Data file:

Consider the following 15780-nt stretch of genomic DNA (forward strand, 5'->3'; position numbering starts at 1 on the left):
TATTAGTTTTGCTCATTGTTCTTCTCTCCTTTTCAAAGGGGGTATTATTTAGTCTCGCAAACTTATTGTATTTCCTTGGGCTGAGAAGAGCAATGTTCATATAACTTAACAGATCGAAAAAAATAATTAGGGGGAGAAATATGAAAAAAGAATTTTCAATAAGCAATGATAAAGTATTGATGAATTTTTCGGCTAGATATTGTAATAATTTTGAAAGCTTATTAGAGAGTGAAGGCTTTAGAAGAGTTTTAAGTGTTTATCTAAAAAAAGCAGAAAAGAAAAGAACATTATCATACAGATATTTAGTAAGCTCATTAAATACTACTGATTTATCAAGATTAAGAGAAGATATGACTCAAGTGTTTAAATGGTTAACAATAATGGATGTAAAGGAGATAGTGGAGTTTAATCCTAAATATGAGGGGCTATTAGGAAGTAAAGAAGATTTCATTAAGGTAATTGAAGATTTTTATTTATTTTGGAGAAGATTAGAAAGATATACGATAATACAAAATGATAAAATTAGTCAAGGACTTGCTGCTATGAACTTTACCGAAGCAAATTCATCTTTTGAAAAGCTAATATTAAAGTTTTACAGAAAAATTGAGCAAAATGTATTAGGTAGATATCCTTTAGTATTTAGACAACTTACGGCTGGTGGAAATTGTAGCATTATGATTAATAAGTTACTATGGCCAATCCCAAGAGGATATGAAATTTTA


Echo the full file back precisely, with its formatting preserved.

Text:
Consider the following 15780-nt stretch of genomic DNA (forward strand, 5'->3'; position numbering starts at 1 on the left):
TATTAGTTTTGCTCATTGTTCTTCTCTCCTTTTCAAAGGGGGTATTATTTAGTCTCGCAAACTTATTGTATTTCCTTGGGCTGAGAAGAGCAATGTTCATATAACTTAACAGATCGAAAAAAATAATTAGGGGGAGAAATATGAAAAAAGAATTTTCAATAAGCAATGATAAAGTATTGATGAATTTTTCGGCTAGATATTGTAATAATTTTGAAAGCTTATTAGAGAGTGAAGGCTTTAGAAGAGTTTTAAGTGTTTATCTAAAAAAAGCAGAAAAGAAAAGAACATTATCATACAGATATTTAGTAAGCTCATTAAATACTACTGATTTATCAAGATTAAGAGAAGATATGACTCAAGTGTTTAAATGGTTAACAATAATGGATGTAAAGGAGATAGTGGAGTTTAATCCTAAATATGAGGGGCTATTAGGAAGTAAAGAAGATTTCATTAAGGTAATTGAAGATTTTTATTTATTTTGGAGAAGATTAGAAAGATATACGATAATACAAAATGATAAAATTAGTCAAGGACTTGCTGCTATGAACTTTACCGAAGCAAATTCATCTTTTGAAAAGCTAATATTAAAGTTTTACAGAAAAATTGAGCAAAATGTATTAGGTAGATATCCTTTAGTATTTAGACAACTTACGGCTGGTGGAAATTGTAGCATTATGATTAATAAGTTACTATGGCCAATCCCAAGAGGATATGAAATTTTA